“Every crisis is an opportunity,” says Doug Bonn. When the University of British Columbia announced that the majority of classes in Term 1 of the 2020 Winter Session would be taught online, a team of faculty, staff, graduate students, and Quantum Pathways students came together to adapt traditionally in-person first-year physics labs to an online environment. “I had always wanted to develop an online version of my first-year labs, so I took this challenge as a reason to develop a good virtual replica of the in-person experience.”

The Quantum Pathways program at the Stewart Blusson Quantum Matter Institute (Blusson QMI) provides up to four years of research experience to first- and second-year undergraduate students interested in the field of quantum materials. During the summer, students participate in 16-week research positions during which they learn lab and professional skills and participate in collaborative research projects.

“Ordinarily, Quantum Pathways students would be working with Pinder Dosanjh and others at Blusson QMI to learn how to do experiments at low temperatures and how to operate cryogenic equipment,” said Bonn, Professor in UBC’s Department of Physics and Astronomy. “They’d be learning about lab safety and how to conduct research experiments, but with the labs closed we had to adapt very quickly. We wanted to give our Quantum Pathways students meaningful work, and despite the fact that this is not what they expected to be doing, this was an incredible opportunity to have students offer their perspective on classes they had taken themselves relatively recently.”

“To develop good online versions of undergraduate labs, you have to involve undergraduate students,” said Bonn. “Students who have recently been through undergrad labs give you insights you just cannot get from people who are decades past that stage in their lives.”

For Bonn, a pivot to online labs was a natural fit. In 2019, Bonn was awarded the Medal for Lifetime Achievement in Physics by the Canadian Physics Association for his ground-breaking work in quantum materials research but also for his development of innovative approaches to teaching introductory physics laboratories that emphasize students’ ability to reason quantitatively with data, improving learning outcomes for students, rather than simply teaching basic physics concepts. Students in Bonn’s labs conduct physics experiments, but their purpose is to generate data that they then must learn how to work with.

In order to bring these classes into an online environment, Bonn and other faculty met with Quantum Pathways students twice per week throughout the summer in order to conceptualize and design the online program, which students including Luna Liu developed simulations for.

“We really want students to develop a functional understanding of measurement uncertainty and a set of data handling skills,” said Liu, a Quantum Pathways student entering her third year of undergraduate studies in the Department of Physics and Astronomy. “We build uncertainty into the measurements and that element of randomness forces them to estimate what the uncertainty is in order to understand and interpret the data.”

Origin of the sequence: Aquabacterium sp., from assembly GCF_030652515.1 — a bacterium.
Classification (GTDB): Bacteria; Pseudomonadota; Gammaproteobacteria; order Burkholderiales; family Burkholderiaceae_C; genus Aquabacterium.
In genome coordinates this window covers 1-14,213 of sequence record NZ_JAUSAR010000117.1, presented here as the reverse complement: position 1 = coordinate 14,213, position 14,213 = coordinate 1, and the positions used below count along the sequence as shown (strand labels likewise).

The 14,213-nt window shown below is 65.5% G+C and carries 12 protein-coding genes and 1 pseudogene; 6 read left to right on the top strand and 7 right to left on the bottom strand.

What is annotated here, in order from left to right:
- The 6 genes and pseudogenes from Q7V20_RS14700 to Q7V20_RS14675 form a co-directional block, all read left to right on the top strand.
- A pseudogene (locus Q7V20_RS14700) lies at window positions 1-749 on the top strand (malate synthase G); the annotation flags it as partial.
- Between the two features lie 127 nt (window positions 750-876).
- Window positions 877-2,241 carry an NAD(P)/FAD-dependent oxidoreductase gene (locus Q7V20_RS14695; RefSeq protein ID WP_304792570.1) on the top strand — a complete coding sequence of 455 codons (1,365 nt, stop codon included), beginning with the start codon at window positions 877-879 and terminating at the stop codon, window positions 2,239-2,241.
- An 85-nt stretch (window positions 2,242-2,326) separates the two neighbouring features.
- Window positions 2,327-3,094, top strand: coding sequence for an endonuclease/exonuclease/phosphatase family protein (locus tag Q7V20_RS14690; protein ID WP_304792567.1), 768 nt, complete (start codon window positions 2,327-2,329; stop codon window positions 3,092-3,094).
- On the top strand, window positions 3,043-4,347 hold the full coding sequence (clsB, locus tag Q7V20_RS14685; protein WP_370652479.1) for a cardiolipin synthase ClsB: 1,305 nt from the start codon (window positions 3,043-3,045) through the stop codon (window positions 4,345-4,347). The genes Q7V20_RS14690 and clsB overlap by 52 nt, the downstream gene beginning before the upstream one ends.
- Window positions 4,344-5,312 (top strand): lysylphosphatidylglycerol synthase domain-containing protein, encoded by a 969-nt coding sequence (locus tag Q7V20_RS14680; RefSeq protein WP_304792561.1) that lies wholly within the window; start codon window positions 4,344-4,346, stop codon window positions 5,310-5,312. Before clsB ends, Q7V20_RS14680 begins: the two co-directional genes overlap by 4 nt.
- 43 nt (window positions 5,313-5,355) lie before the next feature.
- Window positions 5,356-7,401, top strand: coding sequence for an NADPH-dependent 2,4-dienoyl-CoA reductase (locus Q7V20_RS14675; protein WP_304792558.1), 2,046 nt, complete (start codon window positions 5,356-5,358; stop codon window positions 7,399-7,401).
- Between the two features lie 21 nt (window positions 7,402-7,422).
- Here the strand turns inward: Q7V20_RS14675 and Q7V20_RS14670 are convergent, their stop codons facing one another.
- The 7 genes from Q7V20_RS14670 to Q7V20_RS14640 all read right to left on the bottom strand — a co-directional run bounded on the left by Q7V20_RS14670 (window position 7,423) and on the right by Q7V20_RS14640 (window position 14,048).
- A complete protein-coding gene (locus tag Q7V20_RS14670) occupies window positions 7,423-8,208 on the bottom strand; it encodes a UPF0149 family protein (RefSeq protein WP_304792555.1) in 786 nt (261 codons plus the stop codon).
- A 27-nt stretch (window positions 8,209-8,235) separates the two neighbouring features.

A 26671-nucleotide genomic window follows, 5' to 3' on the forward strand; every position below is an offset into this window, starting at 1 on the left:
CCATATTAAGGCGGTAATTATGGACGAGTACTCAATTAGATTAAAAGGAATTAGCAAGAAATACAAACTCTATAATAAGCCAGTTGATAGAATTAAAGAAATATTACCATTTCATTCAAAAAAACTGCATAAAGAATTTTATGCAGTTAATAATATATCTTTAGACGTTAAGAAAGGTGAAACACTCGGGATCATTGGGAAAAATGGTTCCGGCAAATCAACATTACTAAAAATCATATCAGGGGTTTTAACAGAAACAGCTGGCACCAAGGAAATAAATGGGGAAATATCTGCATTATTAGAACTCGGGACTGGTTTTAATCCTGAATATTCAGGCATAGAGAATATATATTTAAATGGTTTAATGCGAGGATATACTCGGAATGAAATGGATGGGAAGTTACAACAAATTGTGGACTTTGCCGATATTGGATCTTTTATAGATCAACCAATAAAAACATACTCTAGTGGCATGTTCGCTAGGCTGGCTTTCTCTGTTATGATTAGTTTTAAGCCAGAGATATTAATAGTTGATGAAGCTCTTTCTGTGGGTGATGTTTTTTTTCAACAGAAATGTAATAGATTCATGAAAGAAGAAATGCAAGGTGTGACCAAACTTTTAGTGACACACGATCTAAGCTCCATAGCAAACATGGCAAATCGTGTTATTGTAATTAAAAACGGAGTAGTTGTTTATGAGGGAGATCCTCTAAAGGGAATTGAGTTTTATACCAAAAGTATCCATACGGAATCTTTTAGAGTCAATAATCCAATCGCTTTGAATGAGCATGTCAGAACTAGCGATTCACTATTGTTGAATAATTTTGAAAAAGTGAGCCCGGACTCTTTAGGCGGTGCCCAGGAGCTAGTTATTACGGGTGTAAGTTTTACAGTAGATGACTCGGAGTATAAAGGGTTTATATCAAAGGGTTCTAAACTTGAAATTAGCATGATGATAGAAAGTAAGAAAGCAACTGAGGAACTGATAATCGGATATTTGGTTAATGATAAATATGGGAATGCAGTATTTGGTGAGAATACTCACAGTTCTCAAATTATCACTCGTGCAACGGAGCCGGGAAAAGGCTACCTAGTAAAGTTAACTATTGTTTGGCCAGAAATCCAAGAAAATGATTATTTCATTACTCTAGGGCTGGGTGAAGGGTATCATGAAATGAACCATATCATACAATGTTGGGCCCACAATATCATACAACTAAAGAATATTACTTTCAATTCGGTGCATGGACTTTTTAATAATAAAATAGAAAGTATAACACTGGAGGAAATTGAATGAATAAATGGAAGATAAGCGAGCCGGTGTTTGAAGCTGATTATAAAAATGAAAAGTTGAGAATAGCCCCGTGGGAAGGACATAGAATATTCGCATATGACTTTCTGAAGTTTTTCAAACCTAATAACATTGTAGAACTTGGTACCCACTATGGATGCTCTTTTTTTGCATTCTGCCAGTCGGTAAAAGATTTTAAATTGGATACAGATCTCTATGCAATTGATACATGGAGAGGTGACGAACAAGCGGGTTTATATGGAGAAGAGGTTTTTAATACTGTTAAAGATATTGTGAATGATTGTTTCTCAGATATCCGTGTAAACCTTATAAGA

Liu has spent much of the summer programming physics simulations using Javascript and putting her HTML skills to work. For Liu, this has been useful work; her goal is to pursue an academic physics track, and this summer’s work has provided an unusual opportunity to experience planning an academic course and designing curriculum.

“Originally we thought we could simply modify existing simulations, but we realized that to teach the students how to engage with the data, we needed to develop our own tools,” said Liu.

The result is a series of custom simulations developed by students with first-hand experience in first-year physics labs that mimic real-world experiments.

“Students enrolled in these labs run through a sequence of experiments where they learn critical data handling skills; they learn about stats, graphing techniques used in the sciences, and fitting models, which is all at the heart of handling data, comparing data and models; that’s the low-level goal of the course,” said Bonn. “The higher-level goal is to deliver experimental experiences that challenge them – they have to build self-reliance, they have to understand how to go back and fix things, so there’s an iterative cycle built in. If we can replicate that experience online, then we will be successful. And we know we can deliver that online.”

This year, the Quantum Pathways program included eight returning and two new students. Quantum Pathways offers training and support for students from backgrounds that are under-represented in quantum materials research, offering a path to graduate school and careers in physics and quantum technology.

“The impact of COVID-19 presented a huge challenge for supervisors, mentors and students themselves,” said Natalia Bussard, Manager of Programs and Careers, and facilitator for the Quantum Pathways program. “I would like to express a huge thank you to Mona Berciu, Marcel Franz, Doug Bonn, Sarah Burke, Alannah Hallas, Joe Salfi, Meigan Aronson, Alireza Nojeh, Lukas Chrostowski, and Jeff Young for their efforts this summer. In addition, the program could not take place without supervision of excellent graduate student mentors: Mohammad Oudah, Etienne Lantagne-Hurtubise, Rafael Haenel, Amy Qu, Ashley Warner, and Brandon Stuart.”

“Many people are trying to figure out how to do a meaningful online lab, but the leadership on this is really at Blusson QMI; because what we’re doing in our labs is so different, there’s a lot of opportunity to be creative and a lot of expertise among our colleagues we can draw from,” said Bonn. “There are a lot of Blusson QMI feet on the ground, and I’m proud at how we’ve turned a challenging situation into something that’s going to be valuable for a lot of people.”